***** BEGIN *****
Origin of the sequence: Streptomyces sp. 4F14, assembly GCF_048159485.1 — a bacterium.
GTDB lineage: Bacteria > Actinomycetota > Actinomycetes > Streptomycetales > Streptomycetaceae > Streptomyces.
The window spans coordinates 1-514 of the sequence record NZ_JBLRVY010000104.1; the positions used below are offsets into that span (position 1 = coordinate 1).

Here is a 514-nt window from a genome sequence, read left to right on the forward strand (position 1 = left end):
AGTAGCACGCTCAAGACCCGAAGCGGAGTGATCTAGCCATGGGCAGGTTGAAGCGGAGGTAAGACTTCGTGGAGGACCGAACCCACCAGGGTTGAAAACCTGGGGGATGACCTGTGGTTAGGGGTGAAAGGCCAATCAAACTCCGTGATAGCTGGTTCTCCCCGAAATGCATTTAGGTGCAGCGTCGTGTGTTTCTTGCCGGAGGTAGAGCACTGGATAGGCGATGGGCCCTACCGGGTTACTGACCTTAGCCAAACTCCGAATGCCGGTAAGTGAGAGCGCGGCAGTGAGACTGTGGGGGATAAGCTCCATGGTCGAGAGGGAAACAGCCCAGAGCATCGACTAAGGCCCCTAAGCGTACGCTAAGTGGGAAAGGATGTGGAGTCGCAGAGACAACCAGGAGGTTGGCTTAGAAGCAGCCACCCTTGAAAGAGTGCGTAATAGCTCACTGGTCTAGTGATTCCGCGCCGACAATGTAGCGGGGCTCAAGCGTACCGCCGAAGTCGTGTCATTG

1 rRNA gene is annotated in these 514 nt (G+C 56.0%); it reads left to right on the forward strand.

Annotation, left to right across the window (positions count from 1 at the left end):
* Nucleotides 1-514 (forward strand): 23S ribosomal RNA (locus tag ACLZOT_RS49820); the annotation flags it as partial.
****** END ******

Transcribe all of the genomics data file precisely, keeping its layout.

Origin of the sequence: Streptomyces sp. 4F14, assembly GCF_048159485.1 — a bacterium.
GTDB lineage: Bacteria > Actinomycetota > Actinomycetes > Streptomycetales > Streptomycetaceae > Streptomyces.
The window spans coordinates 1-514 of the sequence record NZ_JBLRVY010000104.1; the positions used below are offsets into that span (position 1 = coordinate 1).

Here is a 514-nt window from a genome sequence, read left to right on the forward strand (position 1 = left end):
AGTAGCACGCTCAAGACCCGAAGCGGAGTGATCTAGCCATGGGCAGGTTGAAGCGGAGGTAAGACTTCGTGGAGGACCGAACCCACCAGGGTTGAAAACCTGGGGGATGACCTGTGGTTAGGGGTGAAAGGCCAATCAAACTCCGTGATAGCTGGTTCTCCCCGAAATGCATTTAGGTGCAGCGTCGTGTGTTTCTTGCCGGAGGTAGAGCACTGGATAGGCGATGGGCCCTACCGGGTTACTGACCTTAGCCAAACTCCGAATGCCGGTAAGTGAGAGCGCGGCAGTGAGACTGTGGGGGATAAGCTCCATGGTCGAGAGGGAAACAGCCCAGAGCATCGACTAAGGCCCCTAAGCGTACGCTAAGTGGGAAAGGATGTGGAGTCGCAGAGACAACCAGGAGGTTGGCTTAGAAGCAGCCACCCTTGAAAGAGTGCGTAATAGCTCACTGGTCTAGTGATTCCGCGCCGACAATGTAGCGGGGCTCAAGCGTACCGCCGAAGTCGTGTCATTG

1 rRNA gene is annotated in these 514 nt (G+C 56.0%); it reads left to right on the forward strand.

Annotation, left to right across the window (positions count from 1 at the left end):
* Nucleotides 1-514 (forward strand): 23S ribosomal RNA (locus tag ACLZOT_RS49820); the annotation flags it as partial.